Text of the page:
What I see in this quotation, among many other things, and what I also say in The Time of Your Life, is a tremendous sense of optimism, a belief in mankind's ability to remain hopeful in the face of adversity, and a belief in his ability to make things better. Many would call this naive, and others would say it is impossible to hold onto those beliefs in the face of everything that has happened in the world. But what Anderson is saying, and I agree with him, is that the basis of tragedy is exactly this sense of courage and hope in the face of pain and inhumanity; the refusal to allow such inhumanity to seep into one's own consciousness. At one time, 75 years ago, such tragic pluck was valued, and the theatre served to reinforce the courage necessary to face the trials of each day. And so far, it has been a joy to encounter it.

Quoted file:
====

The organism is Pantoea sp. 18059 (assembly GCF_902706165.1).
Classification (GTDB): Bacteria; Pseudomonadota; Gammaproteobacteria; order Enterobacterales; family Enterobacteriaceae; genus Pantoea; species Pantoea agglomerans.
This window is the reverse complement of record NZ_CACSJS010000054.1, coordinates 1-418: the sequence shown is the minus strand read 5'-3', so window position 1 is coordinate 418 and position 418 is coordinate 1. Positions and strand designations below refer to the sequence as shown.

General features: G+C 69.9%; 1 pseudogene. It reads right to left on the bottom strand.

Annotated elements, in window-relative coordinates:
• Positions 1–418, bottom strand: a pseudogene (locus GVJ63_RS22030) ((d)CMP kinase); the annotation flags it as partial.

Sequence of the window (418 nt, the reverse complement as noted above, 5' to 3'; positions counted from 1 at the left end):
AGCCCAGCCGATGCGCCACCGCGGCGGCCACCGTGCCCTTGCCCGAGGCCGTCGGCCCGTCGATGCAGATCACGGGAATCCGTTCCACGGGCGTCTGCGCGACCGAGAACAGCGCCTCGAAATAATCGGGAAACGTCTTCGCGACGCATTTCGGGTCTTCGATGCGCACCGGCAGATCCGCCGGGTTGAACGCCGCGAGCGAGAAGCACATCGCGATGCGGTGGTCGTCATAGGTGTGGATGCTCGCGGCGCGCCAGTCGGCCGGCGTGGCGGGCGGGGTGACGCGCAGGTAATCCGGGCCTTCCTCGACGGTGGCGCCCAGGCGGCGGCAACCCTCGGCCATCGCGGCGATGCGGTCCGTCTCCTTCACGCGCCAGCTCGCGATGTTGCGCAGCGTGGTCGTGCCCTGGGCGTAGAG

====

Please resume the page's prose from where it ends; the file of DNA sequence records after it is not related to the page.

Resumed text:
Thursday, March 09, 2006

NYTW No More

Just a public notice that I have said my last word in NYTW -- moving on. In addition, I am going to refrain from commenting negatively, on that or any other topic, on other blogs as well. I'm going to follow Matt Freeman's suggestion that I "talk about what [I] love, not what [I]hate." We'll see where that leads me. I need to extricate myself from the Sunday-Morning- political-talk shows approach to blogging: I've engaged in too much bluster and outrage, and not enough contemplation and reflection. I'm a grizzled old academic, and my interests should reflect that. So a warning to my readers: new things to come.

Monday, March 06, 2006

NYTW: How I Think It Should Have Gone

I have been thinking about the NYTW controversy. I suspect that many of you who have read my posts about the artist's relationship to the audience, and the artist's responsibility to the society, may have thought that I would have come down in favor of Nicola's actions -- that he was being responsive to his community, and not trying to get in their face, and I would throw my hat in the air and shout "Huzzah!" As my previous post shows, this is not my opinion. So let me lay out how things might have transpired if I had been in Nicola's position.